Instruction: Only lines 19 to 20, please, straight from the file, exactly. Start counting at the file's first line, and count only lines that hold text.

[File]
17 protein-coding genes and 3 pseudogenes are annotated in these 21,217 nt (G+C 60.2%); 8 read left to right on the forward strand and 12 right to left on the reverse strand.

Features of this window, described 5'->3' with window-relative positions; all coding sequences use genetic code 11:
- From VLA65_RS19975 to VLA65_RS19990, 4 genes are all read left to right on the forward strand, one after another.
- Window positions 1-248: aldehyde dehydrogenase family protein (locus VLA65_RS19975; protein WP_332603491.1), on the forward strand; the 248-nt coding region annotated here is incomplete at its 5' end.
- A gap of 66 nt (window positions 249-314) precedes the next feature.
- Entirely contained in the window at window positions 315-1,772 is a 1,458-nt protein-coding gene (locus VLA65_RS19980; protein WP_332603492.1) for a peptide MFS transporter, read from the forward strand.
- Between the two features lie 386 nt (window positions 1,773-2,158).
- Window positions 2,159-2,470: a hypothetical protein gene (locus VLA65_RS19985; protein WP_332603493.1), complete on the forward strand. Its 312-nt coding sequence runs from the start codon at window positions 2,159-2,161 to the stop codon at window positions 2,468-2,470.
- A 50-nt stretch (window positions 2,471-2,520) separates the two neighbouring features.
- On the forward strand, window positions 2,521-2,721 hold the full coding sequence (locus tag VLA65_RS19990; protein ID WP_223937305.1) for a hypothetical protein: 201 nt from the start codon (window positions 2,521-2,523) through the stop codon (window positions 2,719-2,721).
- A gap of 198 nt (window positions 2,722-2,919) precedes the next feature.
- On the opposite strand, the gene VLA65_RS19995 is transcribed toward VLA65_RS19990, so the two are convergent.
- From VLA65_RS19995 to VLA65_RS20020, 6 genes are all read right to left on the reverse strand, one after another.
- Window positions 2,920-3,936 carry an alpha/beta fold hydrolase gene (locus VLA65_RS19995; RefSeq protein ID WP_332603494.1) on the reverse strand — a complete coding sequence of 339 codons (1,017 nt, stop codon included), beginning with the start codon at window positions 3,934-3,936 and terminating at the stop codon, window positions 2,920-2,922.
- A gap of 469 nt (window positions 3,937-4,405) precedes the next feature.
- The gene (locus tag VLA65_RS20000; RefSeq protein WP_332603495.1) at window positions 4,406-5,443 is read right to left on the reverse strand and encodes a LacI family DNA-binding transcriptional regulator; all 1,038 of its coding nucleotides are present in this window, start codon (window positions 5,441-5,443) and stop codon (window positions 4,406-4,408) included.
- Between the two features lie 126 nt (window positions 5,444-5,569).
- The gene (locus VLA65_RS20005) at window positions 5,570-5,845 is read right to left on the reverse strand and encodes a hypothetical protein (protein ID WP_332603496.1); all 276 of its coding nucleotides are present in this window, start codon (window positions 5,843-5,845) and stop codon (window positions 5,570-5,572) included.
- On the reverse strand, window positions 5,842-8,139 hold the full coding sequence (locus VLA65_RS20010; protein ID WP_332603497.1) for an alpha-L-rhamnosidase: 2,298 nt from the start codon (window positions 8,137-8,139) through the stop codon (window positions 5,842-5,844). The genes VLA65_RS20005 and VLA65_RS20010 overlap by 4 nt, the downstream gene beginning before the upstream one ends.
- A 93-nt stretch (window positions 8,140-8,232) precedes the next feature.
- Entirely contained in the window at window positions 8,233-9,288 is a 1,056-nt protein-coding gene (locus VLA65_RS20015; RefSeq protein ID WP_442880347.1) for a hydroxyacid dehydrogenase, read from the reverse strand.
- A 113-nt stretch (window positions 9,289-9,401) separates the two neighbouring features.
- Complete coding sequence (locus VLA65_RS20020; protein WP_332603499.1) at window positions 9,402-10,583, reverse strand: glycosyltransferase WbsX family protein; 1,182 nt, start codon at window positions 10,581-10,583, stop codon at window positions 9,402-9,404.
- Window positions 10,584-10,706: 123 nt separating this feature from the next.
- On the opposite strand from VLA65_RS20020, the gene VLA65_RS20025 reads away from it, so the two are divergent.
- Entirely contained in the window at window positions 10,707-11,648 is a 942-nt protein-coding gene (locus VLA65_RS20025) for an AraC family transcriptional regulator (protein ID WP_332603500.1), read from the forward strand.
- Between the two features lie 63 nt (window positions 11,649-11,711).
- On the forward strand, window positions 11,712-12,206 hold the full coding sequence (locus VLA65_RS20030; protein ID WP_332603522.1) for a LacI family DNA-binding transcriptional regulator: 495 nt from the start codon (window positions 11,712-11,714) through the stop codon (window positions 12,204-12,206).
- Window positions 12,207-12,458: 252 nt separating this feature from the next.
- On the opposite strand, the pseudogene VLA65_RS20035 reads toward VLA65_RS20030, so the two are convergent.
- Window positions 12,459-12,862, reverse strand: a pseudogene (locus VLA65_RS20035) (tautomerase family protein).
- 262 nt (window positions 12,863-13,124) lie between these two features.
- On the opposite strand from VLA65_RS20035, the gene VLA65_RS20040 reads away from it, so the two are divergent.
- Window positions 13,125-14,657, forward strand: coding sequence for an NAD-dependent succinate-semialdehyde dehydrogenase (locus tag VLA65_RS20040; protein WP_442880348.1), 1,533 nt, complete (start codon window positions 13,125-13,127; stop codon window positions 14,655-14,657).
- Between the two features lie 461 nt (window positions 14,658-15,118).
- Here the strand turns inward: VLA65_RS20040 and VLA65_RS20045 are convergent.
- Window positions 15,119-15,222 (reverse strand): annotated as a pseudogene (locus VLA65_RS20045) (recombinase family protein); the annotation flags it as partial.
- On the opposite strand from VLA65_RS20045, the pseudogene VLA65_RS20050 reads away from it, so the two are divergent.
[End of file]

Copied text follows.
- On the reverse strand, window positions 5,842-8,139 hold the full coding sequence (locus VLA65_RS20010; protein ID WP_332603497.1) for an alpha-L-rhamnosidase: 2,298 nt from the start codon (window positions 8,137-8,139) through the stop codon (window positions 5,842-5,844). The genes VLA65_RS20005 and VLA65_RS20010 overlap by 4 nt, the downstream gene beginning before the upstream one ends.
- A 93-nt stretch (window positions 8,140-8,232) precedes the next feature.